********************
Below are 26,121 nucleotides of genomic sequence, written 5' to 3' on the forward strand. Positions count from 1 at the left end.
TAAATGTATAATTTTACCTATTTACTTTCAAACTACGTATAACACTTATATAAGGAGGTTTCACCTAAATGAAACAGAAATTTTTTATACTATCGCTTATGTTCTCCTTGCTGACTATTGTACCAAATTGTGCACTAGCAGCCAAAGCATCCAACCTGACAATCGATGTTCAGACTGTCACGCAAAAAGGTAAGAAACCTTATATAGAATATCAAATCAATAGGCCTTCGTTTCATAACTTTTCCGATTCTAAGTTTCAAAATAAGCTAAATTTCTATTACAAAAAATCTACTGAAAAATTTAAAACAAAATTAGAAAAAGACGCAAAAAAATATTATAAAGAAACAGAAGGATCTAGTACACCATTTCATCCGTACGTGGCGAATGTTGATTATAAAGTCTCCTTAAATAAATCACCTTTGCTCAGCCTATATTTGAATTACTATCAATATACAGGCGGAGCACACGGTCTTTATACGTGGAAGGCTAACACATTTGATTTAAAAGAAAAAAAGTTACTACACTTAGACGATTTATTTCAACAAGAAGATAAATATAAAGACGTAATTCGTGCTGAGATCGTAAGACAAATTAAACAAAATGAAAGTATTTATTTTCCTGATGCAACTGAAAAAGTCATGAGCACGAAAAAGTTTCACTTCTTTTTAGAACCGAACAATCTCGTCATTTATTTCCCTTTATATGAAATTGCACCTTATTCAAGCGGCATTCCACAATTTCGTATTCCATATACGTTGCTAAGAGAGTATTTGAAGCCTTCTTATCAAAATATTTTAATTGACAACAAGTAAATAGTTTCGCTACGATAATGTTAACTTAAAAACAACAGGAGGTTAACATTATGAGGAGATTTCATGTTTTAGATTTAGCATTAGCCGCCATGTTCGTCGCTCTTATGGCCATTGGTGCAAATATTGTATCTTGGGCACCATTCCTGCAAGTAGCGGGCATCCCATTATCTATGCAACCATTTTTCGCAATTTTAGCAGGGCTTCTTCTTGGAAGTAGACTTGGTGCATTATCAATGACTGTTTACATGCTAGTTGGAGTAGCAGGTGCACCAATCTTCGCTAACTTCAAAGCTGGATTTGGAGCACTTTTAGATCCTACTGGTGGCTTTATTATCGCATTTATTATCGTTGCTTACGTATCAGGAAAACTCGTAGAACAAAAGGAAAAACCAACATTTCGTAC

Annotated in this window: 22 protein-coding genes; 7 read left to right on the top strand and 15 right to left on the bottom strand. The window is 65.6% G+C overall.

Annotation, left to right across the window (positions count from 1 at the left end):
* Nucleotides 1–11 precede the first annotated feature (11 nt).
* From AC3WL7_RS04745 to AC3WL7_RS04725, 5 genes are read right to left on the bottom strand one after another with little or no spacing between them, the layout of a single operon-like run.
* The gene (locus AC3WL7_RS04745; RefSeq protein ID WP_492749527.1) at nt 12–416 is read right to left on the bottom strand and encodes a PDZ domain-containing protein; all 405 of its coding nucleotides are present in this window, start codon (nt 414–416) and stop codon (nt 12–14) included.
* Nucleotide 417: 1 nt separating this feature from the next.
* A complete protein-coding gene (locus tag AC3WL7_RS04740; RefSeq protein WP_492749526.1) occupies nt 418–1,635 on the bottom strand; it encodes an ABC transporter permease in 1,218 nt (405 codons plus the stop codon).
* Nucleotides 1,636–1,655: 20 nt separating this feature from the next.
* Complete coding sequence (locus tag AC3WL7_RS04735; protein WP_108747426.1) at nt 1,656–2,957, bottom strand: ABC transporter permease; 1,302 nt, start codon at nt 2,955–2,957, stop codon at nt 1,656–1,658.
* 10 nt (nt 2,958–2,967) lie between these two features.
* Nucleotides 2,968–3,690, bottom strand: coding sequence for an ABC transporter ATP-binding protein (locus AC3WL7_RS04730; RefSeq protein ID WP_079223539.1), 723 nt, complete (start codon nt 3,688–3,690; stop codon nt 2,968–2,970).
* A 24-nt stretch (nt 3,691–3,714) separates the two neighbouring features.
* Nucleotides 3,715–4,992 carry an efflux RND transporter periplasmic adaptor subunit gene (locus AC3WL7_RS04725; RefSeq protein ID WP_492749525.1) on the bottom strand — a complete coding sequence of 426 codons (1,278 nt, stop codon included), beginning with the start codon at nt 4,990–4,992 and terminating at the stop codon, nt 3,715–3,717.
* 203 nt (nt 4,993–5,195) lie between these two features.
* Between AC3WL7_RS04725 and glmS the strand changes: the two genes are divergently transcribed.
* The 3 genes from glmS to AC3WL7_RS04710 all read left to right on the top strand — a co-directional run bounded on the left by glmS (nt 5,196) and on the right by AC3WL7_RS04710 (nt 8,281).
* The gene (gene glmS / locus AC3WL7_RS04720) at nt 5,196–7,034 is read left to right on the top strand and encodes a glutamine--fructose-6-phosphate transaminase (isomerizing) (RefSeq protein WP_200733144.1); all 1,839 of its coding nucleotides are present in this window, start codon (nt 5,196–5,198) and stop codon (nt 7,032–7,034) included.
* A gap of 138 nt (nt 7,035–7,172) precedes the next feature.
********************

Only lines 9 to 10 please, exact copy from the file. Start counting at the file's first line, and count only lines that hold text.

* A complete protein-coding gene (locus tag AC3WL7_RS04740; RefSeq protein WP_492749526.1) occupies nt 418–1,635 on the bottom strand; it encodes an ABC transporter permease in 1,218 nt (405 codons plus the stop codon).
* Nucleotides 1,636–1,655: 20 nt separating this feature from the next.